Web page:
Posts Tagged ‘Postojna’

I first discovered the tales of ancient Greek gods and goddesses as a child; right from the start, I was engrossed (and I continue to be long into adulthood). Many stories revolved around the Underworld, the realm of the dead which was located directly under the ground. For most, there was only one way to enter the Underworld, but on a few occasions, people from the “upper world” travelled there by way of a special passage.

During my visit to the cave system located in Postojna, Slovenia, I couldn’t help but imagine that this was what the Greeks had in mind for their Underworld. Equal parts spooky, fascinating, and otherwordly, these caves are like nothing I’ve seen before or since.

The entire cave system stretches about 20 km, but only a fraction of that is accessible to the public. Its existence was known locally for hundreds of years, but beginning in the early 1800s, explorers discovered new and more amazing caverns within and Postojna started a new life as a “show cave”. Railway tracks were installed inside the caves later in the century and then electric lights, making it even easier for visitors to come and it soon became a popular tourist site for travellers.

The various caverns are huge (so claustrophobics need not fear entering this Underworld), with stalactites fairly dripping from the ceilings and great stalagmites rising up like pillars from the ground. Over millenia, water from the nearby Pivka River has dripped into the caves, despositing new layers of limestone upon existing ones, and the result is that much of the rock looks like it’s been frosted or like puddles of melting ice cream (in fact, I had a desperate craving for some gelato as I picked my way along the trail). Considering all the moisture required to create these caves, most find it quite cool and damp inside so a sweater is essential to have on hand for exploring.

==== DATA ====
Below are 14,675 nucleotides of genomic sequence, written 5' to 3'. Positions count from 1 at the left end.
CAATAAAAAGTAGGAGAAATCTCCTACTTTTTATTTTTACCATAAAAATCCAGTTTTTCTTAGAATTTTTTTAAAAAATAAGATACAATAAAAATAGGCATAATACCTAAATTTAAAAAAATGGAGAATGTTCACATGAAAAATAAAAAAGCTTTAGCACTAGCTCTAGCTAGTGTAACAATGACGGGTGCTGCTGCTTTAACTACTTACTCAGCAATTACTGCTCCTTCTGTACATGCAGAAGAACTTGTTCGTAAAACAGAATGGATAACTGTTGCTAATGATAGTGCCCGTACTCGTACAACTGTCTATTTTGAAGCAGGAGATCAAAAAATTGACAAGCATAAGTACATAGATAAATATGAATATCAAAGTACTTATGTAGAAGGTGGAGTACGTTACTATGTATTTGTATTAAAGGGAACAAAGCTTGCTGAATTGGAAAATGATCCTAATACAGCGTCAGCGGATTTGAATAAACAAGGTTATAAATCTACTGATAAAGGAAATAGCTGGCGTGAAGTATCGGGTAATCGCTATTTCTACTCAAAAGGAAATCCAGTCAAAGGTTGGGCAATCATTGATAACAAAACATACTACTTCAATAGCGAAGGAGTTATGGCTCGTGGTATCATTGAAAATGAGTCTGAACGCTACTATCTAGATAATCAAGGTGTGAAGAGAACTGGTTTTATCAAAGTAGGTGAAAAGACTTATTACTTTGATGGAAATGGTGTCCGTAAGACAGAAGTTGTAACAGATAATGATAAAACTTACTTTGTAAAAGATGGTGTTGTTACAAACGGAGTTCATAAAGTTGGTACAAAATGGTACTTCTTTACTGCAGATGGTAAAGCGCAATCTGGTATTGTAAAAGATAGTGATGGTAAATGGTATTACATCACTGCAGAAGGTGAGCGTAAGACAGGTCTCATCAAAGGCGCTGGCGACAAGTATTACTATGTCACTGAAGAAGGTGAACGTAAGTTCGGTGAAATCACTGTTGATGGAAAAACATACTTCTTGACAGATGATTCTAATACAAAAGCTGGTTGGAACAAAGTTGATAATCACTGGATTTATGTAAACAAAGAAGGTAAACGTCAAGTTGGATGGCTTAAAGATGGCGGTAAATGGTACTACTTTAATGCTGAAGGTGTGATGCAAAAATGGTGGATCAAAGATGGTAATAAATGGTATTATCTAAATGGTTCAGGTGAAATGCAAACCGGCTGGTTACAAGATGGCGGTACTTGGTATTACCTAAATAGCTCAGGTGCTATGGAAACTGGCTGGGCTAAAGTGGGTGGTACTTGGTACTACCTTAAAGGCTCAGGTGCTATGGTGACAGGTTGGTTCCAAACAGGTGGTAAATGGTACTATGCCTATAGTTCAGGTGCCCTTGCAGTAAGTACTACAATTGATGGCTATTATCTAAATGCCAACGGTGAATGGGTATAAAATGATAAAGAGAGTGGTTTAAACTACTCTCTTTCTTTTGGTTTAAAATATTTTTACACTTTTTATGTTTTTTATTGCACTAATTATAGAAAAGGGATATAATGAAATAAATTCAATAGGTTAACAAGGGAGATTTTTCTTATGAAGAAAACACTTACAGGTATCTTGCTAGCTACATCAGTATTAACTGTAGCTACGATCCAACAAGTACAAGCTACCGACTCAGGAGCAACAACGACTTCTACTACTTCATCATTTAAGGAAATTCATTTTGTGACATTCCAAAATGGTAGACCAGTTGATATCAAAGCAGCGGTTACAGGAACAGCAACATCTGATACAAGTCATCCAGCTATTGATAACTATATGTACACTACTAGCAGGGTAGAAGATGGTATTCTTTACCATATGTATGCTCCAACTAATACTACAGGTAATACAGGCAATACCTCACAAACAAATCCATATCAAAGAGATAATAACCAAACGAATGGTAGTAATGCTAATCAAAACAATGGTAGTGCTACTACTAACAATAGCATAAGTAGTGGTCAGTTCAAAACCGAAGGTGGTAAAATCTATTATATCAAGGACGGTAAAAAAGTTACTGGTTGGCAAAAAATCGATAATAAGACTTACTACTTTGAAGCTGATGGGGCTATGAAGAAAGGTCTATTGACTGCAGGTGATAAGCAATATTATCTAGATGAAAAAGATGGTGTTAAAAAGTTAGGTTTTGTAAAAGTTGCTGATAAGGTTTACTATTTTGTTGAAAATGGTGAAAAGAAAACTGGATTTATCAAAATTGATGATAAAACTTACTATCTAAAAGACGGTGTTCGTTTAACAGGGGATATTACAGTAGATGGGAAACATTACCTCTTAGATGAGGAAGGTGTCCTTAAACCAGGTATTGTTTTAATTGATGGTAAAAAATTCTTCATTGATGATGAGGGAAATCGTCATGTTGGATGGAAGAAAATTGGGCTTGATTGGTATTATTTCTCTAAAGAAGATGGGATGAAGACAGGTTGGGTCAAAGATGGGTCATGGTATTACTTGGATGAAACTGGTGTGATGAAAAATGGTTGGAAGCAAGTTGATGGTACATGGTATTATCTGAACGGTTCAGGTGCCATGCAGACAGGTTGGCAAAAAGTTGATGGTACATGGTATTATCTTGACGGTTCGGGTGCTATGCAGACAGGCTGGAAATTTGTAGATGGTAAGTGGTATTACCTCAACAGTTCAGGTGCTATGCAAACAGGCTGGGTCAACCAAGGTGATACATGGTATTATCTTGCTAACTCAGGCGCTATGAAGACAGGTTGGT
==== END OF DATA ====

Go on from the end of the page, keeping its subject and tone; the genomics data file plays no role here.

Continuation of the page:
One large cavern within has become home to the Concert Hall, with standing room for literally thousands of people. The accoustics in this cave are stellar and there are regular performances by various symphony and musical groups.

Surprisingly to me, the caves are also home to quite a thriving ecosystem, including fish, bugs and small rodents. The most famous inhabitant is the olm, otherwise known as the “human fish”: a type of blind salamander with no pigment in its skin, who survives on shrimp (though apparently can live for years without eating anything) and with a similar life expectancy as humans (check out the link for a great photo and an interesting article from Wired magazine about these unusual animals). I’m sure if Hades, god of the Underworld, had kept any pets, the strange and creepy-yet-cute olm would have been his favourite.


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